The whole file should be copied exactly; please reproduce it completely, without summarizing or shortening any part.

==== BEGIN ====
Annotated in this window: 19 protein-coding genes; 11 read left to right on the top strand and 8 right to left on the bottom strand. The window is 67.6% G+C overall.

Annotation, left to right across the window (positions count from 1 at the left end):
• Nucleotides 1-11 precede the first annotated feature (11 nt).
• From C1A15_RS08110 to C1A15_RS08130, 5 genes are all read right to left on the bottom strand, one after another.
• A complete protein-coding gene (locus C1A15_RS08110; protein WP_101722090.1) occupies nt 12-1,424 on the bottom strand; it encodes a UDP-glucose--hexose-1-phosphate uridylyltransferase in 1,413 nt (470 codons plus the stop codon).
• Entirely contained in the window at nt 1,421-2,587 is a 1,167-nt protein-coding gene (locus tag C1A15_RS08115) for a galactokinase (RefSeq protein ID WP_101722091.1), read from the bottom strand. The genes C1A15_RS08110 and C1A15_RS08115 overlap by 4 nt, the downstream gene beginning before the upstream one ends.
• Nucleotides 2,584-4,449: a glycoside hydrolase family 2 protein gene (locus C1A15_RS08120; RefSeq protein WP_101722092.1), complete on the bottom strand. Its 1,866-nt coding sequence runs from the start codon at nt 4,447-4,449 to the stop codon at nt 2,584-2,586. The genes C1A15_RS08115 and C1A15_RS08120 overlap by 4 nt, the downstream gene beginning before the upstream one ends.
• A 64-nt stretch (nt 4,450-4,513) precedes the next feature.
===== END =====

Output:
Annotated in this window: 19 protein-coding genes; 11 read left to right on the top strand and 8 right to left on the bottom strand. The window is 67.6% G+C overall.

Annotation, left to right across the window (positions count from 1 at the left end):
• Nucleotides 1-11 precede the first annotated feature (11 nt).
• From C1A15_RS08110 to C1A15_RS08130, 5 genes are all read right to left on the bottom strand, one after another.
• A complete protein-coding gene (locus C1A15_RS08110; protein WP_101722090.1) occupies nt 12-1,424 on the bottom strand; it encodes a UDP-glucose--hexose-1-phosphate uridylyltransferase in 1,413 nt (470 codons plus the stop codon).
• Entirely contained in the window at nt 1,421-2,587 is a 1,167-nt protein-coding gene (locus tag C1A15_RS08115) for a galactokinase (RefSeq protein ID WP_101722091.1), read from the bottom strand. The genes C1A15_RS08110 and C1A15_RS08115 overlap by 4 nt, the downstream gene beginning before the upstream one ends.
• Nucleotides 2,584-4,449: a glycoside hydrolase family 2 protein gene (locus C1A15_RS08120; RefSeq protein WP_101722092.1), complete on the bottom strand. Its 1,866-nt coding sequence runs from the start codon at nt 4,447-4,449 to the stop codon at nt 2,584-2,586. The genes C1A15_RS08115 and C1A15_RS08120 overlap by 4 nt, the downstream gene beginning before the upstream one ends.
• A 64-nt stretch (nt 4,450-4,513) precedes the next feature.